#writephoto — Short Long Sword Story

DC546D6D-330E-4C09-9553-36A9CD8D8106The old knight held up the sword. With both hands wrapped around the sword’s blade, he was amazed as the metal seemed to take on a luminescent greenish glow, yet remained cool to the touch. “What supernatural sorcery did manufacture this mystical rapier? What power in heaven, in hell, or on Earth could construct a magnificent weapon such as this?”

“Sire,” the knight’s knave said, “I believe you may be holding Excalibur.”

“If that is the case, knave,” the old knight exclaimed, “this would be quite the revelation. Excalibur was given to Arthur by the Lady of the Lake shortly after he began his reign. But Excalibur was ultimately thrown into the enchanted lake. What strange circumstances should bring me to this stone wall to find this charmed sword? And, more important, what steps should I now take that I have it in my possession?”

The knave thought for a moment and then snapped this fingers. “I know, sire,” he said. “You should write a post about it for your blog.”

“My blog? To what end, knave?” the knight asked.

“Sire,” the knave said. “Everyone knows that the pen is mightier than the sword.”

“Knave,” the knight said, “are you seriously going all equivoque on me?”

Written for this week’s Thursday Photo Prompt from Sue Vincent. Photo credit: Sue Vincent. Also includes daily prompts from Ragtag Daily Prompt (manufacture), Fandango’s One-Word Challenge (construct), Word of the Day Challenge (revelation, and Your Daily Word Challenge (equivoque).

The Whistleblower

3704E901-E903-432A-AE06-EA558BFBB77B“You’ve shown a lot of mettle here, Ingrid,” the facility manager said as he skimmed her thirty page confidential report.

“Thank you, Mr. Casey. I have been called mettlesome by some over the years,” Ingrid proudly beamed.

“But I have a bit of a puzzlement about something, Ingrid,” Mr. Casey said.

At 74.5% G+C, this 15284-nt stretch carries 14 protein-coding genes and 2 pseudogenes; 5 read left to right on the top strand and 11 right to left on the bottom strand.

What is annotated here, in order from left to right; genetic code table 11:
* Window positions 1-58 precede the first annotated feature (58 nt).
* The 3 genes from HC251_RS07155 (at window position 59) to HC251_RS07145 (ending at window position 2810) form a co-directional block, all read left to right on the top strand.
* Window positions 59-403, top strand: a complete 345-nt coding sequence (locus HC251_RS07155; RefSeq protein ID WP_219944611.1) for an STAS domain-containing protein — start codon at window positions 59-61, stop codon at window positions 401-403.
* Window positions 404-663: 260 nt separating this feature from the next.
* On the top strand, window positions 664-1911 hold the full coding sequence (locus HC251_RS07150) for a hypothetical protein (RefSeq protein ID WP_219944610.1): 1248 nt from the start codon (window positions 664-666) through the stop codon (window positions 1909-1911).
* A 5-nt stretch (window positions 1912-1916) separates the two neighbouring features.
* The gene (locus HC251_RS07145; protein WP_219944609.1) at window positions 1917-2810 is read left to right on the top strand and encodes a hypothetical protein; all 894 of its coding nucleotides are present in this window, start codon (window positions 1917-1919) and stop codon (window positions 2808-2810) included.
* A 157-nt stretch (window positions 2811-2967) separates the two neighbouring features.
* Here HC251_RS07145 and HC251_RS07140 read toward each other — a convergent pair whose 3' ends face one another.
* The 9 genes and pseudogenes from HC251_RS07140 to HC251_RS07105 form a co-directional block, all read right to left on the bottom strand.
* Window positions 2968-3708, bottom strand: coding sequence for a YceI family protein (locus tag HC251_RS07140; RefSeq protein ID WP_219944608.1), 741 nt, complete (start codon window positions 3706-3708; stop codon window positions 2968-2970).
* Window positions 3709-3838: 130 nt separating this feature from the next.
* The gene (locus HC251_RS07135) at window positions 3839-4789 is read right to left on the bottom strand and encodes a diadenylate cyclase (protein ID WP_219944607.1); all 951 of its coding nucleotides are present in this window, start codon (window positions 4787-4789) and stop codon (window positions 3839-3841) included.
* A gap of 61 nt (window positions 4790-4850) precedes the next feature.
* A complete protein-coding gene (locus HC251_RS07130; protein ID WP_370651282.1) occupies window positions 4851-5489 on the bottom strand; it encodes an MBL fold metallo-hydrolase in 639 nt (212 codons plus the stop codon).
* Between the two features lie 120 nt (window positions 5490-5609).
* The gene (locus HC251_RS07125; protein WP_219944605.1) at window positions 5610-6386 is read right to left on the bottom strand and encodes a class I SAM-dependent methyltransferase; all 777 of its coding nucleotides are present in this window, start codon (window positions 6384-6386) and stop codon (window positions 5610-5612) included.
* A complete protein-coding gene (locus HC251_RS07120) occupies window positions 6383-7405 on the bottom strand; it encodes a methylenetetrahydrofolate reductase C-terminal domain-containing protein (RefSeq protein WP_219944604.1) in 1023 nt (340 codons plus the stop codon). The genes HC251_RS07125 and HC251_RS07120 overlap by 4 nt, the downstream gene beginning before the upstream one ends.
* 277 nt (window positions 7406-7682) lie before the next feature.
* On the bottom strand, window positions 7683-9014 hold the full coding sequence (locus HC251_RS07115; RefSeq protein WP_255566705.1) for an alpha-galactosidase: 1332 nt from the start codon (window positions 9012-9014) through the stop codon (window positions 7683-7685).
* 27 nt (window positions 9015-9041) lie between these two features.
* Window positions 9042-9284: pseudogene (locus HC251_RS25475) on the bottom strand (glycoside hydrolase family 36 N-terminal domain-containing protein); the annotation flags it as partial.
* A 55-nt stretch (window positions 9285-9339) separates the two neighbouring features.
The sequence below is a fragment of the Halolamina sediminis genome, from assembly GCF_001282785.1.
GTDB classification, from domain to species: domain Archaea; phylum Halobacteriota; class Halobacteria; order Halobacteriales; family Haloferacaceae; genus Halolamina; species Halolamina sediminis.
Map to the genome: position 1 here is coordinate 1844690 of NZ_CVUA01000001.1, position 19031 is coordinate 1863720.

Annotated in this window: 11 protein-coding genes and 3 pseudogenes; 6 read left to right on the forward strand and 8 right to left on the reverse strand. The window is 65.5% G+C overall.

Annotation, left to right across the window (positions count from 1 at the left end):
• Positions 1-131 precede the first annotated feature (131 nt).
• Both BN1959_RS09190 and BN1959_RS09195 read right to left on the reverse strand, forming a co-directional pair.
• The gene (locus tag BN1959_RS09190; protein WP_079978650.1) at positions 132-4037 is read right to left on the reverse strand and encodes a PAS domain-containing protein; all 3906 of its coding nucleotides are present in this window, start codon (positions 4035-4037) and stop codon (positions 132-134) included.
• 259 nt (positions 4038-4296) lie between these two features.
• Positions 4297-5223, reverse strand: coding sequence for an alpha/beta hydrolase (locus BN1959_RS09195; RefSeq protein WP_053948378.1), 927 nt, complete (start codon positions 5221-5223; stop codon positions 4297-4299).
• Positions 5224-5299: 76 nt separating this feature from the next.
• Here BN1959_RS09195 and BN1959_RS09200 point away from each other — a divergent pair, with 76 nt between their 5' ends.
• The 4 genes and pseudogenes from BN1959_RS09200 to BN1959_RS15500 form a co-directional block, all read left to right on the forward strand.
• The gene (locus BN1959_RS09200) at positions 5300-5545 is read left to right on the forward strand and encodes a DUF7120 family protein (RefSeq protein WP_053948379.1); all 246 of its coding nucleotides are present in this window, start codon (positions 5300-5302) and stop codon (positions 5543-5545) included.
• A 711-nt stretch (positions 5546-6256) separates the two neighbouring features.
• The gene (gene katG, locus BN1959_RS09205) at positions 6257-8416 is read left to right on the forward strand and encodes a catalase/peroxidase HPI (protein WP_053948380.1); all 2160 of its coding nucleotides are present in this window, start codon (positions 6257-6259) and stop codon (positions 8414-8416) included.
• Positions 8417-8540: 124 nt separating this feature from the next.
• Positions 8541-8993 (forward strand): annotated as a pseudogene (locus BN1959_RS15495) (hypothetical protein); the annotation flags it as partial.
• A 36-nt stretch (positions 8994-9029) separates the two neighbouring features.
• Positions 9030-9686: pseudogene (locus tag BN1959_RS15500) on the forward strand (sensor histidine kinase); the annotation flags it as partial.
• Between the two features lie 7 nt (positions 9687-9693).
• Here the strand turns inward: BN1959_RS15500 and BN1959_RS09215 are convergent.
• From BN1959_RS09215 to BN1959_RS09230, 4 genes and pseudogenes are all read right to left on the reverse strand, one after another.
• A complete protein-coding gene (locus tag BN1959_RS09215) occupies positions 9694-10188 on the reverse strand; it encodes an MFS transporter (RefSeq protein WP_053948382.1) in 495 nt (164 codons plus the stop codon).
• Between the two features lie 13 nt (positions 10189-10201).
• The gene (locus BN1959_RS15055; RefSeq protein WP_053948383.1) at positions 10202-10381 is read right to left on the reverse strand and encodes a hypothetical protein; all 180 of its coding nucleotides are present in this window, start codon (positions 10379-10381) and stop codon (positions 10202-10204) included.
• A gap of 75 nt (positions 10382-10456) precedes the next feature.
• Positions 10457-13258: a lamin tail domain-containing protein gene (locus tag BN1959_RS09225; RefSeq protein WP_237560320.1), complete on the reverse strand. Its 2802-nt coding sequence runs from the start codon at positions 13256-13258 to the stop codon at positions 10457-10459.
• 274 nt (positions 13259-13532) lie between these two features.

“What is puzzling you, Mr. Casey?” Ingrid asked. “I’m happy to answer any questions you might have.”

“You write in your report that you’ve found evidence of a significant amount of toxic chemical leakage into the groundwater from our main processing plant,” Mr. Casey said.

“Yes, that’s correct,” Ingrid said. “As an environmental safety inspector for the company, it’s my job to report on any potential violations so that senior management can take steps to mitigate the environmental hazards.”

“Quite so, Ingrid,” Mr. Casey said. “Quite so. Let me ask you, Ingrid, how long have you been working for the company?”

“Nineteen years,” Ingrid responded.

Mr. Casey nodded. “Ah, yes, that’s quite a long time, isn’t it? Another year and you’ll receive a full pension when you retire. Isn’t that right, Ingrid?”

“Yes it is, sir.”

“And do you like your job here at the company, Ingrid?”

“Oh yes sir, very much.”

“Good,” said Mr. Casey. “Ingrid, I’m going to need you to rewrite your report to remove any mention of toxic chemicals leaking into the groundwater.”

“Sir, are you asking me to whitewash my report that proves there is a serious environmental threat coming from the runoff at our main plant?” Ingrid asked.

“Ingrid, our company’s bottom line would take a big hit if this report of yours ever came out as written,” Mr. Casey said. “You wouldn’t want to publish a report that could destroy the company you’ve been working at for almost two decades, would you, Ingrid?”

“But sir,” Ingrid protested, “If we don’t do something to address this issue, we will be poisoning the water of the people in our community. I can’t let that happen.”

“Ingrid, my dear woman,” Mr. Casey said, “it would be a real shame if a loyal but meddlesome employee were to lose her job shortly before qualifying for her pension benefits because of some sort of misguided principles, wouldn’t it?”

“Yes, it would, Mr. Casey,” Ingrid said. “I’ll get right on it.”

“That’s my girl,” Mr. Casey said.

Ingrid took back her confidential report from Mr. Casey, went back to her office, grabbed her purse, stuck the report into her purse, went out to her car, and drove straight to the local newspaper office.

Written for these daily prompts (from yesterday): Ragtag Daily Prompt (mettlesome), Your Daily Word Prompt (puzzlement), Word of the Day Challenge (toxic), and Fandango’s One-Word Challenge (whitewash).

FOWC with Fandango — Construct

FOWCWelcome to February 7, 2019 and to Fandango’s One-Word Challenge (aka, FOWC). It’s designed to fill the void after WordPress bailed on its daily one-word prompt.

I will be posting each day’s word just after midnight Pacific Time (US).

Today’s word is “construct.”

Write a post using that word. It can be prose, poetry, fiction, non-fiction. It can be any length. It can be just a picture or a drawing if you want. No holds barred, so to speak.

Once you are done, tag your post with #FOWC and create a pingback to this post if you are on WordPress. Or you can simply include a link to your post in the comments.

And be sure to read the posts of other bloggers who respond to this prompt. You will marvel at their creativity.